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Thanks as usual to our splendid commentariat for the great response on yesterday’s fabric-jacketed power cable post. Thanks especially to Travis, Will, and MAKE cover boy Jake von Slatt for sharing some of the DIY methods for fabric cord sheathing.

Jake used braided loom from shoelaces to cover the short, narrow mic cord on this beautiful custom Steampunk microphone commission, while the larger patch cord from the base is sheathed in braid stripped from a climbing rope bought at a sporting goods store. There’s some debate about the safety of using the DIY methods on lamp or appliance power cords, but for low-power signal cables like these it’s hard to imagine any risk.

Girl Genius Theatre Microphone | The Steampunk Workshop

More:
How-To: Cloth Covered Banana Cables

Sean Michael Ragan

I am descended from 5,000 generations of tool-using primates. Also, I went to college and stuff. I write for MAKE, serve as Technical Editor for MAKE magazine, and develop original DIY content for Make: Projects.


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Comments

  1. It looks like you can get Kevlar shoelaces, at least in the U.S. I wonder if that would make for not only a very strong cable sheath, but also a fire-resistant one? Can you get Kevlar braided climbing ropes, too? I expect they’d be more expensive, of course!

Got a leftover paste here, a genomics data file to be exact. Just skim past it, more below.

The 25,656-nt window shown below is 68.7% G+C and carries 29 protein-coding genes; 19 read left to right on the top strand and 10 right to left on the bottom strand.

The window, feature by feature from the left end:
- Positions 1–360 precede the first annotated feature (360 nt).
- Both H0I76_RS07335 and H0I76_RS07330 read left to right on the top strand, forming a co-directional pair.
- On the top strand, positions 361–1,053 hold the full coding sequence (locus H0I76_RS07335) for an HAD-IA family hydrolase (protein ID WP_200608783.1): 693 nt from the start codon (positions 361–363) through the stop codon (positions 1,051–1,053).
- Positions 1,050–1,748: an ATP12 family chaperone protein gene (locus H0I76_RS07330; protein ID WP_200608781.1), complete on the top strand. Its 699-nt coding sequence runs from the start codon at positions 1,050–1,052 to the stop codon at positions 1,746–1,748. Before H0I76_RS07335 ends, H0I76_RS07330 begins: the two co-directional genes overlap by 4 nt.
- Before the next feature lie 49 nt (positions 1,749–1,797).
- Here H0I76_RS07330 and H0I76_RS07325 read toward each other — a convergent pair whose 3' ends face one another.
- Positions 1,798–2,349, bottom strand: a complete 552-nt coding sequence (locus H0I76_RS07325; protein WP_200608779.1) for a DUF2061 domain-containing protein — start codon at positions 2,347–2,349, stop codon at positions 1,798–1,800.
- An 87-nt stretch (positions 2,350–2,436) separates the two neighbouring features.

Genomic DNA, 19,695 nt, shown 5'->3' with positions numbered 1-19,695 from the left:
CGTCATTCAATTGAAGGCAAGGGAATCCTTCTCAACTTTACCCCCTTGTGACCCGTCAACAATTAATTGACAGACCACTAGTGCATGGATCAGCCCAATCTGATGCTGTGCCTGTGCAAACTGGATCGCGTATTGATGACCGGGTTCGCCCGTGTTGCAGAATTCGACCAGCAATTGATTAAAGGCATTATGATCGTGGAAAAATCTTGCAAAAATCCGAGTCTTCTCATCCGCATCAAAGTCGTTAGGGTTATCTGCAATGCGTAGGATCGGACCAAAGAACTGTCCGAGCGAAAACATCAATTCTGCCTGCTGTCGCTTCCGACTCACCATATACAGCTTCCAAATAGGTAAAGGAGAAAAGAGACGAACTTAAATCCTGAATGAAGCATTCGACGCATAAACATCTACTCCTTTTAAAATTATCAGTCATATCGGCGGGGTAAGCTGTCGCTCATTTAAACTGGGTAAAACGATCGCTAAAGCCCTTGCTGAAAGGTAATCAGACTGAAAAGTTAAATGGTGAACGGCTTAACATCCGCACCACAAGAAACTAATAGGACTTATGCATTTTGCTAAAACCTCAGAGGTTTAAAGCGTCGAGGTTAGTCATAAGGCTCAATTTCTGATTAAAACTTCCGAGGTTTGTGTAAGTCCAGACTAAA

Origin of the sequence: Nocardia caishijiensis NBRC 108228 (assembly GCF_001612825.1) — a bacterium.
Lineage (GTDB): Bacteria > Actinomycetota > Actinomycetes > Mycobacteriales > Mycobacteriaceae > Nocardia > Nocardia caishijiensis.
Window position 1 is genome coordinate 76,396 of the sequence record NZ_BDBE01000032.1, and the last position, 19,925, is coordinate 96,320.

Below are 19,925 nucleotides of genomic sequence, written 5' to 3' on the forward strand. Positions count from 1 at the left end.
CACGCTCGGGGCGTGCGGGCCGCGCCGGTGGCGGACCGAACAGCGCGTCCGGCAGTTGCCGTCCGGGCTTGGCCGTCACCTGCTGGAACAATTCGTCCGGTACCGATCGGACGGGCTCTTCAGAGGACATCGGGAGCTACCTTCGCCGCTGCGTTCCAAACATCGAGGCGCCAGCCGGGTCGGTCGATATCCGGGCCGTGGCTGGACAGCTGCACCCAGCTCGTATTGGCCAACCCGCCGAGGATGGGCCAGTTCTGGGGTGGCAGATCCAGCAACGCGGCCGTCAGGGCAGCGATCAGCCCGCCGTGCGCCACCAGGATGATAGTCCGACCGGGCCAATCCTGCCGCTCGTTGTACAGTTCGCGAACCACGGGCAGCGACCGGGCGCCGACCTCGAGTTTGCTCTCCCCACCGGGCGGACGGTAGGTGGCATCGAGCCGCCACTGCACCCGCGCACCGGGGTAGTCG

2. Bill Tuttle says:

    If you are looking for cloth covered wire, you can try http://www.sundialwire.com/ – They have a number of styles, gauges & colors for doing restorations. No connect, just have used them for some of my projects.

  3. alandove says:

    Paracord sheath would probably work well for this, too.

  4. John Galt III says:

    A compelling reason to use fabric covers on cords is that the phthalates used to plasticize PVC (essentially all wire insulation) are endocrine disruptors that have dark effects on human health. See for example:

    http://thefern.org/2012/04/if-food-is-in-plastic-whats-in-the-food/

    There is as much additional information, misinformation and disinformation on the web as you care to sift.

    The Europeans are going to ban the toxic phthalates in 2015. Unfortunately, the vendors here in the US are not proactive so we have no help in migrating our products away from poisons.

  5. Jeff says:

    I can’t seem to find the black with sparse white flecks that I’ve seen in most old fabric sheathing, but retro-fidelity-aside, these cords are just lovely and will add a lot of “ooh pretty” cred to projects!
    Something else to consider is detachable power cords– I only design projects with mains inputs using standard 3-conductor IEC connectors, like your computer’s power supply, and consider it a bonus feature when appliance manufacturers do the same.
    Fabric-covered IEC cords seem to be available from at least one manufacturer:
    http://www.atlascables.com/eos-4sq-mm-16amp-iec.html

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